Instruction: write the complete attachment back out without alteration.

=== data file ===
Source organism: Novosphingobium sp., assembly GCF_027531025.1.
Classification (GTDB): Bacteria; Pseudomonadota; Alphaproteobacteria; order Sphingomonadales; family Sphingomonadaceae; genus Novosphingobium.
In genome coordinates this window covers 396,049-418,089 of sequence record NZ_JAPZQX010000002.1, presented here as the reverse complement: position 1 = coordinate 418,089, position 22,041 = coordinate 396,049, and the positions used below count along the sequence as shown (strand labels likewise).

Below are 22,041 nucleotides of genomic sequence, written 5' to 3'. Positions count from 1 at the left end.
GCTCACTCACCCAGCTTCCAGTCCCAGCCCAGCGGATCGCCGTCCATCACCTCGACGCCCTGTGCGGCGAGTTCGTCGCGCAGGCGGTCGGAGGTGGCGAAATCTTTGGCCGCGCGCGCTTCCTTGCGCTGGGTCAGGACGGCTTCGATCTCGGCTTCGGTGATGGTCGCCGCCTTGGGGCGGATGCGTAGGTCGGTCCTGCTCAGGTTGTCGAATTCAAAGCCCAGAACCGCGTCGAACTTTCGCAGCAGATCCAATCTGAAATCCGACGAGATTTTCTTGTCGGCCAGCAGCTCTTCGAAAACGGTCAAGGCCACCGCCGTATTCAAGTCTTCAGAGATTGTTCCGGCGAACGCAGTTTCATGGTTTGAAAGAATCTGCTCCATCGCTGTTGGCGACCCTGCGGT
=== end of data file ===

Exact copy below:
Source organism: Novosphingobium sp., assembly GCF_027531025.1.
Classification (GTDB): Bacteria; Pseudomonadota; Alphaproteobacteria; order Sphingomonadales; family Sphingomonadaceae; genus Novosphingobium.
In genome coordinates this window covers 396,049-418,089 of sequence record NZ_JAPZQX010000002.1, presented here as the reverse complement: position 1 = coordinate 418,089, position 22,041 = coordinate 396,049, and the positions used below count along the sequence as shown (strand labels likewise).

Below are 22,041 nucleotides of genomic sequence, written 5' to 3'. Positions count from 1 at the left end.
GCTCACTCACCCAGCTTCCAGTCCCAGCCCAGCGGATCGCCGTCCATCACCTCGACGCCCTGTGCGGCGAGTTCGTCGCGCAGGCGGTCGGAGGTGGCGAAATCTTTGGCCGCGCGCGCTTCCTTGCGCTGGGTCAGGACGGCTTCGATCTCGGCTTCGGTGATGGTCGCCGCCTTGGGGCGGATGCGTAGGTCGGTCCTGCTCAGGTTGTCGAATTCAAAGCCCAGAACCGCGTCGAACTTTCGCAGCAGATCCAATCTGAAATCCGACGAGATTTTCTTGTCGGCCAGCAGCTCTTCGAAAACGGTCAAGGCCACCGCCGTATTCAAGTCTTCAGAGATTGTTCCGGCGAACGCAGTTTCATGGTTTGAAAGAATCTGCTCCATCGCTGTTGGCGACCCTGCGGT